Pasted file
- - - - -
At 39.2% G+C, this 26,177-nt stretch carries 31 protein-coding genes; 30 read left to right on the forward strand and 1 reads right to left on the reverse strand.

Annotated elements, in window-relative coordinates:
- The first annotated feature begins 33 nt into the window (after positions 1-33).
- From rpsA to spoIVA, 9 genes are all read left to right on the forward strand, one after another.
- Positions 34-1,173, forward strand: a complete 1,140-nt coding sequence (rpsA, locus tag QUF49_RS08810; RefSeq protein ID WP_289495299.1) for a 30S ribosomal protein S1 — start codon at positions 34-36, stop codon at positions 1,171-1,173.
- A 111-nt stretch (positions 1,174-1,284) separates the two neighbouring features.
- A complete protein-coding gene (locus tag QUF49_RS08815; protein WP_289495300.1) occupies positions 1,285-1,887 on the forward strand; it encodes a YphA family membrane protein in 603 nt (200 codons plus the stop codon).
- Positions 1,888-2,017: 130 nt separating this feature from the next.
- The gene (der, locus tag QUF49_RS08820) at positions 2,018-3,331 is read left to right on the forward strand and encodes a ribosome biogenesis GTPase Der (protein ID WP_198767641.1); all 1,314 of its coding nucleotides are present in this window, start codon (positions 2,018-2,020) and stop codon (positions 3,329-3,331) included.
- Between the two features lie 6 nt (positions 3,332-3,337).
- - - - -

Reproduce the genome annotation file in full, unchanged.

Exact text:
At 39.2% G+C, this 26,177-nt stretch carries 31 protein-coding genes; 30 read left to right on the forward strand and 1 reads right to left on the reverse strand.

Annotated elements, in window-relative coordinates:
- The first annotated feature begins 33 nt into the window (after positions 1-33).
- From rpsA to spoIVA, 9 genes are all read left to right on the forward strand, one after another.
- Positions 34-1,173, forward strand: a complete 1,140-nt coding sequence (rpsA, locus tag QUF49_RS08810; RefSeq protein ID WP_289495299.1) for a 30S ribosomal protein S1 — start codon at positions 34-36, stop codon at positions 1,171-1,173.
- A 111-nt stretch (positions 1,174-1,284) separates the two neighbouring features.
- A complete protein-coding gene (locus tag QUF49_RS08815; protein WP_289495300.1) occupies positions 1,285-1,887 on the forward strand; it encodes a YphA family membrane protein in 603 nt (200 codons plus the stop codon).
- Positions 1,888-2,017: 130 nt separating this feature from the next.
- The gene (der, locus tag QUF49_RS08820) at positions 2,018-3,331 is read left to right on the forward strand and encodes a ribosome biogenesis GTPase Der (protein ID WP_198767641.1); all 1,314 of its coding nucleotides are present in this window, start codon (positions 2,018-2,020) and stop codon (positions 3,329-3,331) included.
- Between the two features lie 6 nt (positions 3,332-3,337).